• A popular all-rounder with dynamic templates and a fantastic selection of designs. While it might seem intimidating at first, the site builder unfolds beautifully and their customer support is fantastic. Squarespace also has a huge catalog of support guides, user forum content, and FAQs to help you solve almost any problem you might come across.
  • Tip: you can also create job postings on your website using Squarespace’s ‘form’ features.
  • Plans start at £10/month for personal websites, but you might want to go for the £15 business plan (complete with email addresses, analytics, and better integration options).

Create.net (starting at £6.99/month)

  • Create are a UK-based provider, renowned for their exceptional customer service. With plans as low as £6.99 a month, this is a perfect fit for lean operations looking for a little more personal support./li>

Webflow (starting at £10/month)

  • Webflow is slightly more complicated to use but comes jam-packed with fantastic templates, dynamic scroll elements, and pre-made custom layouts made by professional designers. /li>
  • With a huge selection of free templates, you can get started for nothing on building your website, but hosting plans start at $12 (US) a month.

Hire a web designer (£25-£75/hour or per-project fee)

  • If you’re strapped for time, rates for a web designer generally fall within £25-75 per hour, depending on experience. Be mindful that with changes and updates, your hourly cost can start to creep up. This is why some companies choose to hire on a per-project basis instead./li>
  • It’s also possible to find a web designer on sites like fiverr.com – but make sure you don’t sacrifice quality for price (check the designer’s reviews and previous projects just to be sure).

6. Build a LinkedIn company page (FREE)

An absolute must if you’re starting up a recruitment company; LinkedIn is the primary hunting ground for recruiters and candidates alike. Setting up your company page takes five minutes, and it’s an essential part of creating your online presence.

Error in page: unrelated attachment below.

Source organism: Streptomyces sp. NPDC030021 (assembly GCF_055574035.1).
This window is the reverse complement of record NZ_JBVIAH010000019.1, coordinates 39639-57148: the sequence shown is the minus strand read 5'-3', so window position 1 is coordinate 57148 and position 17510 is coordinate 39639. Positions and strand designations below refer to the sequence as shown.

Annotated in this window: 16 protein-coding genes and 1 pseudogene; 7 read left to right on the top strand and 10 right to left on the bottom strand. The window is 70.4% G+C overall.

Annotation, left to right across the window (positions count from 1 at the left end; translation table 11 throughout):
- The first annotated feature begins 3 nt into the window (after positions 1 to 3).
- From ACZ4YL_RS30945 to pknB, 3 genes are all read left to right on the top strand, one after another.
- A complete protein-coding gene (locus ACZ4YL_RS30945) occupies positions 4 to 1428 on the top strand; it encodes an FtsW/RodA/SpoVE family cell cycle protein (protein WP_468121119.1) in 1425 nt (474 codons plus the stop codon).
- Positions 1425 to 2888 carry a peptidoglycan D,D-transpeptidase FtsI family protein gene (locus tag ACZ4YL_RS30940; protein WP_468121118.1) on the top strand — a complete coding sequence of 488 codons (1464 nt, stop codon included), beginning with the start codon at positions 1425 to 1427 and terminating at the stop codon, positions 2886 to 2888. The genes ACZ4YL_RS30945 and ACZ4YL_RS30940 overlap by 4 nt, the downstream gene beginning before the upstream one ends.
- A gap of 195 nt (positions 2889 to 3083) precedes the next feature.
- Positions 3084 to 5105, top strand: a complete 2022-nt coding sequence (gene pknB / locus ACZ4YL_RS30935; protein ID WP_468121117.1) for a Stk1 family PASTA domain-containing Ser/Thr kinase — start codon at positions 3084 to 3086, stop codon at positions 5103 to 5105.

When setting up your page, be sure to include enough information to inform and resonate with users searching for your services.

As a minimum, LinkedIn recommend the following:

Company overview:

  • Lead with relevant search terms that describe who you are and what you do.
  • See if you can describe in just a sentence or two what it is that makes you special, whether it’s serving a specific niche, or offering a unique pricing model.
  • Include information about your vision, mission, and values. Make sure you stay consistent with your website messaging.

Key info

  • Company size and location
  • Industry
  • Website URL

Logo

  • Many businesses use a smaller logo icon for their social logos. As a rule of thumb, your logo should be clear and legible (if it includes text) when viewing your page in a company search.

Customise your CTA

  • A custom call to action lets you choose how visitors interact with your pages. Currently, you can choose from the following CTAs:
    • Contact us
    • Learn more
    • Register
    • Sign up
    • Visit website

7. Start posting jobs (FREE)

Besides calling prospects, posting jobs on your website and across your social channels, there are a huge number of free job boards that will help you spread the word on your current postings, with major providers like Google for jobs, Glassdoor, and Indeed offering both free and sponsored options.

Obviously, paying for sponsored job postings maximises their exposure, and it’s worth exploring sponsored job pricing option for the larger sites like Glassdoor and LinkedIn. Indeed offer a fantastic tiered pricing model where budget is set daily according to what you can afford, for as little as £1.00 per day. The higher your budget, the more candidates you’ll reach.

 

Everything you need to know to setup your recruitment agency

 

Part two: the add ons

Think of these costs as ‘highly recommended’ extras. These are important operational and marketing factors that will help you establish your work-flow and prove your presence to clients.

Keep in mind:

If you can make just one placement, your commission alone will cover most of your initial overheads.

8. Invest in a CRM (£18 – £75 a user/month)

To keep track of your candidates, conversations, and placements, you’ll need a customer relationship management (CRM) platform. While your CRM is not an essential piece to starting a recruitment company, engagement with our network confirmed that you really can’t grow without one.